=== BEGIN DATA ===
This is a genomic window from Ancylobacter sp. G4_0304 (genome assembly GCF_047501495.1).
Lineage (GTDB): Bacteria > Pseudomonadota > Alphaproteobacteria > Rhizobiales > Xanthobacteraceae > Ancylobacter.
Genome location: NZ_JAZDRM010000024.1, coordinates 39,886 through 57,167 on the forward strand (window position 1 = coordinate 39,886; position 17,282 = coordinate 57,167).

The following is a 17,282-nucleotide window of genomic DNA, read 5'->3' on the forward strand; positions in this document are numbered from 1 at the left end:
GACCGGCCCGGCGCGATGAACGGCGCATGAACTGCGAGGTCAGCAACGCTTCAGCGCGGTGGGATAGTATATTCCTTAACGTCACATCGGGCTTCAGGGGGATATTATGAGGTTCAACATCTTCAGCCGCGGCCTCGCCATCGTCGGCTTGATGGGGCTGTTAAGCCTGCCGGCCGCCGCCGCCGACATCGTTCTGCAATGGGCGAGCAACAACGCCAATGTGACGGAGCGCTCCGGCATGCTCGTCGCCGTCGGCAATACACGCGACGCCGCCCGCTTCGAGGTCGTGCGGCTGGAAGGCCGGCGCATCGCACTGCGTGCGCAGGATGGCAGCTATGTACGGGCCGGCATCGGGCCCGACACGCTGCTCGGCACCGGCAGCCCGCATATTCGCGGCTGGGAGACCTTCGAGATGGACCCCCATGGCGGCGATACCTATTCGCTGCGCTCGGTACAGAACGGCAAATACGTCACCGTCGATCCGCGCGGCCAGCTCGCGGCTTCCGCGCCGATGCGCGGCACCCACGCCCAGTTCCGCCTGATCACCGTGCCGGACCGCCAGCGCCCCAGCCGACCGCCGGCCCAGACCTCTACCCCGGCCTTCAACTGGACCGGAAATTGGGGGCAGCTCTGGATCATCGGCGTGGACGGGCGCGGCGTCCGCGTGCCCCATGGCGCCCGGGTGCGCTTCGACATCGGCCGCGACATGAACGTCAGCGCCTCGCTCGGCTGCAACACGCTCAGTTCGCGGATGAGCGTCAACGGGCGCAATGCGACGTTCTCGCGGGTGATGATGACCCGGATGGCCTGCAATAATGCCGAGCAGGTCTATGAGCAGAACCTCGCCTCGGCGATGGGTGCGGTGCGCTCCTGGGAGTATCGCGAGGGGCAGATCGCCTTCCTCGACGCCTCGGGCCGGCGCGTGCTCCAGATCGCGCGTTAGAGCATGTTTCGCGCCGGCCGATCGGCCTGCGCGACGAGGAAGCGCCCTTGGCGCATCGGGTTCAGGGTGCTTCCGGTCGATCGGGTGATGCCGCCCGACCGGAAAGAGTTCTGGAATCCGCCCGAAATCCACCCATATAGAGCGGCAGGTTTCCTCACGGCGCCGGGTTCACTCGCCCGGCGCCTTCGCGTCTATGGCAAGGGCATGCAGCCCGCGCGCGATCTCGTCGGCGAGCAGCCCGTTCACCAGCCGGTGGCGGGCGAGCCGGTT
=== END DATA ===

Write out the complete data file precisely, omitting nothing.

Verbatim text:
This is a genomic window from Ancylobacter sp. G4_0304 (genome assembly GCF_047501495.1).
Lineage (GTDB): Bacteria > Pseudomonadota > Alphaproteobacteria > Rhizobiales > Xanthobacteraceae > Ancylobacter.
Genome location: NZ_JAZDRM010000024.1, coordinates 39,886 through 57,167 on the forward strand (window position 1 = coordinate 39,886; position 17,282 = coordinate 57,167).

The following is a 17,282-nucleotide window of genomic DNA, read 5'->3' on the forward strand; positions in this document are numbered from 1 at the left end:
GACCGGCCCGGCGCGATGAACGGCGCATGAACTGCGAGGTCAGCAACGCTTCAGCGCGGTGGGATAGTATATTCCTTAACGTCACATCGGGCTTCAGGGGGATATTATGAGGTTCAACATCTTCAGCCGCGGCCTCGCCATCGTCGGCTTGATGGGGCTGTTAAGCCTGCCGGCCGCCGCCGCCGACATCGTTCTGCAATGGGCGAGCAACAACGCCAATGTGACGGAGCGCTCCGGCATGCTCGTCGCCGTCGGCAATACACGCGACGCCGCCCGCTTCGAGGTCGTGCGGCTGGAAGGCCGGCGCATCGCACTGCGTGCGCAGGATGGCAGCTATGTACGGGCCGGCATCGGGCCCGACACGCTGCTCGGCACCGGCAGCCCGCATATTCGCGGCTGGGAGACCTTCGAGATGGACCCCCATGGCGGCGATACCTATTCGCTGCGCTCGGTACAGAACGGCAAATACGTCACCGTCGATCCGCGCGGCCAGCTCGCGGCTTCCGCGCCGATGCGCGGCACCCACGCCCAGTTCCGCCTGATCACCGTGCCGGACCGCCAGCGCCCCAGCCGACCGCCGGCCCAGACCTCTACCCCGGCCTTCAACTGGACCGGAAATTGGGGGCAGCTCTGGATCATCGGCGTGGACGGGCGCGGCGTCCGCGTGCCCCATGGCGCCCGGGTGCGCTTCGACATCGGCCGCGACATGAACGTCAGCGCCTCGCTCGGCTGCAACACGCTCAGTTCGCGGATGAGCGTCAACGGGCGCAATGCGACGTTCTCGCGGGTGATGATGACCCGGATGGCCTGCAATAATGCCGAGCAGGTCTATGAGCAGAACCTCGCCTCGGCGATGGGTGCGGTGCGCTCCTGGGAGTATCGCGAGGGGCAGATCGCCTTCCTCGACGCCTCGGGCCGGCGCGTGCTCCAGATCGCGCGTTAGAGCATGTTTCGCGCCGGCCGATCGGCCTGCGCGACGAGGAAGCGCCCTTGGCGCATCGGGTTCAGGGTGCTTCCGGTCGATCGGGTGATGCCGCCCGACCGGAAAGAGTTCTGGAATCCGCCCGAAATCCACCCATATAGAGCGGCAGGTTTCCTCACGGCGCCGGGTTCACTCGCCCGGCGCCTTCGCGTCTATGGCAAGGGCATGCAGCCCGCGCGCGATCTCGTCGGCGAGCAGCCCGTTCACCAGCCGGTGGCGGGCGAGCCGGTT